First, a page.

Flash Fiction: Beloved

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Photo Credit: Elijah Macleod

The man in the leather jacket was on the evening news. The helicopter camera got a good picture of him, standing on the fenced walkway, firing arrow after arrow from a recurve bow into traffic below.

“Ed,” he said, when police handcuffed him, and asked his name. “Just Ed. Y’know, like Madonna.”

No one went to the hospital reporting an arrow injury that day, but there were a lot of marriage proposals in the weeks to come. And when police opened Ed’s cell the next morning, all they found was a giant heart drawn on the cell wall in sharpie.

~100 words

via Bikurgurl — 100 Word Wednesday Week 58

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Flash Fiction: It Finally Came

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An envelope came with the post. It was sealed with wax, and stamped with a coat of arms seal. Jonathan took it inside his flat and ripped the top with a letter opener.

“Saint Flareous’ Academy of Sorcery…” he read aloud, and as he continued reading, his lips mouthed the words.

“Son of a bitch,” he concluded, his eyes saucer wide.

Jonathan plopped down in his armchair, knocking his copy of The Goblet of Fire off the armrest. For a long time, he stared at nothing.

The letter must’ve gotten lost in the post. It was Jonathan’s forty-seventh birthday.

~99 words

via Daily Prompt: Enroll

Flash Fiction: The Order

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In the sacred grove, the nuns of the Order of Pure Reason gathered around the basket, set on a tree stump.

“It is decided,” said the Archmatron. “We will take the infant to the monastery, there to be raised by the Brotherhood of Iron. Who will go?”

Sister Constance raised her quivering hand.

“If the boy cannot stay here,” she said, “I will take him.”

“You know as well as I do,” said the Archmatron, “the Codex is clear on this point.”

“Yes,” agreed Constance, picking up the basket that held her infant son, “the Codex is clear, Archmatron.”

~99 words

via Carrot Ranch Flash Fiction Challenge: Black & White

Flash Fiction: Rain

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Image by Matthew Henry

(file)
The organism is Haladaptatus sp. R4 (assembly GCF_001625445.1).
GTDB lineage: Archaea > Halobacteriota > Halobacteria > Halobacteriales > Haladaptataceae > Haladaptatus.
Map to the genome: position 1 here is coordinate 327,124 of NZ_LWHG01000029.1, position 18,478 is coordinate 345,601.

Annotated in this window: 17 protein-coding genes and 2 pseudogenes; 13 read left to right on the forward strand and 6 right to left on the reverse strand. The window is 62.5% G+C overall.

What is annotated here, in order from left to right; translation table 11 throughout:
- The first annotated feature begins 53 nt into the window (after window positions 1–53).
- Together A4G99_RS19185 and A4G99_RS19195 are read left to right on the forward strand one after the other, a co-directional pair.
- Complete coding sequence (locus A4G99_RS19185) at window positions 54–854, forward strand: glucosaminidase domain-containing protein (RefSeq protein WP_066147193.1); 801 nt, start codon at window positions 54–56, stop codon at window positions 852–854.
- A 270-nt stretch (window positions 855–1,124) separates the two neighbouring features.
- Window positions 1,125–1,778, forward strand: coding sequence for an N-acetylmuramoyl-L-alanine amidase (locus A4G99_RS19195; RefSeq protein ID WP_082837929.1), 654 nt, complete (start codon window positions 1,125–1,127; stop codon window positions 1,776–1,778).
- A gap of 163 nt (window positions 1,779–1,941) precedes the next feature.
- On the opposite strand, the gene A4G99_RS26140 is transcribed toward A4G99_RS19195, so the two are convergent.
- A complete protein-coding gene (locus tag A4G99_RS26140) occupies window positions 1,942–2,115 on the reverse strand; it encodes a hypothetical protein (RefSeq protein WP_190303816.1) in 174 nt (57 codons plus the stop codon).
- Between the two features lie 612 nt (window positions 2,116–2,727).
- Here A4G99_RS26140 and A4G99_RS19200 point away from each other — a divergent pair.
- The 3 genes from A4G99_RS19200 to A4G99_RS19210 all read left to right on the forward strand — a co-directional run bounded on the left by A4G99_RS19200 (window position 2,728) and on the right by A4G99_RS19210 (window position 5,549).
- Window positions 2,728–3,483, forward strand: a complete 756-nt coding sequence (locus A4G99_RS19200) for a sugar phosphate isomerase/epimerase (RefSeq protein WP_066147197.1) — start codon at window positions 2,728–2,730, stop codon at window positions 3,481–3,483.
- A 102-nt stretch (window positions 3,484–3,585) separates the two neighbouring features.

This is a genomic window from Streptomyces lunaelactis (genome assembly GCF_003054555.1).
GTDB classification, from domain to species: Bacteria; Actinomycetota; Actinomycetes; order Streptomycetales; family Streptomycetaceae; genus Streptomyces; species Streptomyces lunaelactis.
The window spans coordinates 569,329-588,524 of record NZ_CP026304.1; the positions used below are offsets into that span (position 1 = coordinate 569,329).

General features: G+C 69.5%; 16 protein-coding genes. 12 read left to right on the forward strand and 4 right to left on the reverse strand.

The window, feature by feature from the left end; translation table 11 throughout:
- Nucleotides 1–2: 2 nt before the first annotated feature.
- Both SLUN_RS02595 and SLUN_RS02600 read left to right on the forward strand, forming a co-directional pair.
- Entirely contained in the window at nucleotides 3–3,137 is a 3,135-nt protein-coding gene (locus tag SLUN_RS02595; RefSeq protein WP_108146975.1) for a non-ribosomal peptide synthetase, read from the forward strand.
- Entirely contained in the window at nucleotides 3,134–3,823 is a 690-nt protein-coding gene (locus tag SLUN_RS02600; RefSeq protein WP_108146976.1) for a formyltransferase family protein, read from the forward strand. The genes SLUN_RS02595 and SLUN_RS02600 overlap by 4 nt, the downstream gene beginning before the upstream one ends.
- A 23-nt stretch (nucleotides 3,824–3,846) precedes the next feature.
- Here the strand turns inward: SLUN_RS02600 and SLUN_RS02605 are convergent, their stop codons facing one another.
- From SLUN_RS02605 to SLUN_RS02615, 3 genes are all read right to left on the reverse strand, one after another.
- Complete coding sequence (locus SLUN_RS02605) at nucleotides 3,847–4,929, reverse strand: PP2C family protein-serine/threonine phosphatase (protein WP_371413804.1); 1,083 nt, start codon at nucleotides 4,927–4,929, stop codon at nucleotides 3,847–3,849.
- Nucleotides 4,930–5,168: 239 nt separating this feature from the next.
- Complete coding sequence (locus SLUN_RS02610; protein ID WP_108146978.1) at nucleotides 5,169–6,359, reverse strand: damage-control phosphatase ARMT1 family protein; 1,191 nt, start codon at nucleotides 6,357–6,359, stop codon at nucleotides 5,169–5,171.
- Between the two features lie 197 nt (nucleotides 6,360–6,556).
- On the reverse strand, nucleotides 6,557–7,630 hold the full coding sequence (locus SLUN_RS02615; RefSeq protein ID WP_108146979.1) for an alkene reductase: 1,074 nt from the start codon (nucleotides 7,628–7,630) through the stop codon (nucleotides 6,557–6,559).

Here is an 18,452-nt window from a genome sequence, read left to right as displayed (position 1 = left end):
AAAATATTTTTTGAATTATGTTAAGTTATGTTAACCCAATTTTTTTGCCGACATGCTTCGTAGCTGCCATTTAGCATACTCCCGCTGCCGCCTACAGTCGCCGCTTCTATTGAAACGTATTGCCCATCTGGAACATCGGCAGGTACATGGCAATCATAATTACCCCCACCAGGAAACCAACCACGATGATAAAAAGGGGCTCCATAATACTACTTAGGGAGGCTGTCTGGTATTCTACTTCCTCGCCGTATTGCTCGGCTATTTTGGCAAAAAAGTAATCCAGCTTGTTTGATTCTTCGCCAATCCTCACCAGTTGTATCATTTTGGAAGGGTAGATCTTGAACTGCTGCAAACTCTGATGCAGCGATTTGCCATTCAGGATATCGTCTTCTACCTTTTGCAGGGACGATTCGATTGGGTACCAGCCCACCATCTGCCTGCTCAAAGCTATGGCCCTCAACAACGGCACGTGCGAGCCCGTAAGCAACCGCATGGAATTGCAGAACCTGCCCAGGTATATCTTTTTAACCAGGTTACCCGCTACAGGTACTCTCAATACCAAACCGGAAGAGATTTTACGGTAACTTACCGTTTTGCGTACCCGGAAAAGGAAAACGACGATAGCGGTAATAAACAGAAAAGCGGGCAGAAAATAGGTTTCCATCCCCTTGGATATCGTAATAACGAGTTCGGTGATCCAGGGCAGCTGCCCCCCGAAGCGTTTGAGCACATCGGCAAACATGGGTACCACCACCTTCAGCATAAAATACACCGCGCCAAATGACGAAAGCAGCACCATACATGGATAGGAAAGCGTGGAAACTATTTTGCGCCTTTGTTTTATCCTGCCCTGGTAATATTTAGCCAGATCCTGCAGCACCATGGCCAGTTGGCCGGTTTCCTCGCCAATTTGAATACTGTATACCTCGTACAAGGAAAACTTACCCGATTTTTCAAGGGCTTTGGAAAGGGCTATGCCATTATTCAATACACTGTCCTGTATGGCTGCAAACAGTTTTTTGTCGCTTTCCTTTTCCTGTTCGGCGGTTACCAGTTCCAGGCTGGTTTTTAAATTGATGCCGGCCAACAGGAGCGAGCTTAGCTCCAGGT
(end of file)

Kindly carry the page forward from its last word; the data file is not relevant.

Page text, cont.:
It used to rain like this when my Grandma would take me for walks downtown. It was never my Grandma who’d say “you’ll catch your death of cold.” That was my Mom. And she was right, for Grandma at least. Only, it was pneumonia.

I pick up my umbrella and step out onto the avenue. I catch sight of my reflection in a puddle as I pass. The ripples make my face look much older, much more wrinkled. And, somehow, much happier. The rain is warm, and so is my Grandmother’s smile.

I smile, shake my head and walk on.

~100 words

via Bikergurl — 100 Word Wednesday Week 56

Flash Fiction: Wish

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Photo Credit: Stacy Wyss

“All of these people come here everyday,” said Michel. “They pour their emotions into the art. They love, or they hate, or they are overcome with nostalgia. Do you think those emotions just vanish when they are released? Where do you think they go?”

Michel had been trying to convince me for over an hour that the glass pyramid was a lens for emotional energy, and could focus and channel it into whatever wish your heart desires.

“Fine,” I said, trying to think of the most unlikely thing I could wish for. “Then I wish it to snow in July.”

~100 words

Via Bikergurl — 100 Word Wednesday Week 52

Flash Fiction: Dungeon Master

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Photo by Aldric Rivat

The die rolled across the gaming table, bounced off miniature mountains and temples, and ricocheted off a figurine of a hero bearing a shield and spear. It bounded down the stairs and the players chased it into the dungeon below.

“Damn it, Zeus, how many times have I said, ‘roll in the tray, not on the table’?” said Athena.

The die at the foot of the stairs showed a single skull, and the heavens shook with thunder.

“Doesn’t count,” said Zeus. “Wasn’t on the table.”

Hades grinned. “A Critical Failure on a saving throw. The Gorgon has petrified your character.”

~100 words

via Bikergurl — 100 Word Wednesday: Week 51

Flash Fiction: And to All a Good Night

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Photo by Brooke Lark

“Merry Christmas to all,” said Jonathan, drunkenly raising his glass.

The party erupted in laughter as he set it back down and promptly passed out. His cheek fell on my shoulder, and he did not stir when I shoved him to the other side of the sofa.

It was a game, and a bet, and a dare. We were all playing. Each of us had a colorful drink in hand, and when someone took a sip, we toasted their health. Fourteen of the twenty-one glasses were safe, but the poison was odorless, colorless, tasteless.

And now it was my turn.

~100 words

via Bikergurl — 100 Word Wednesday Week 50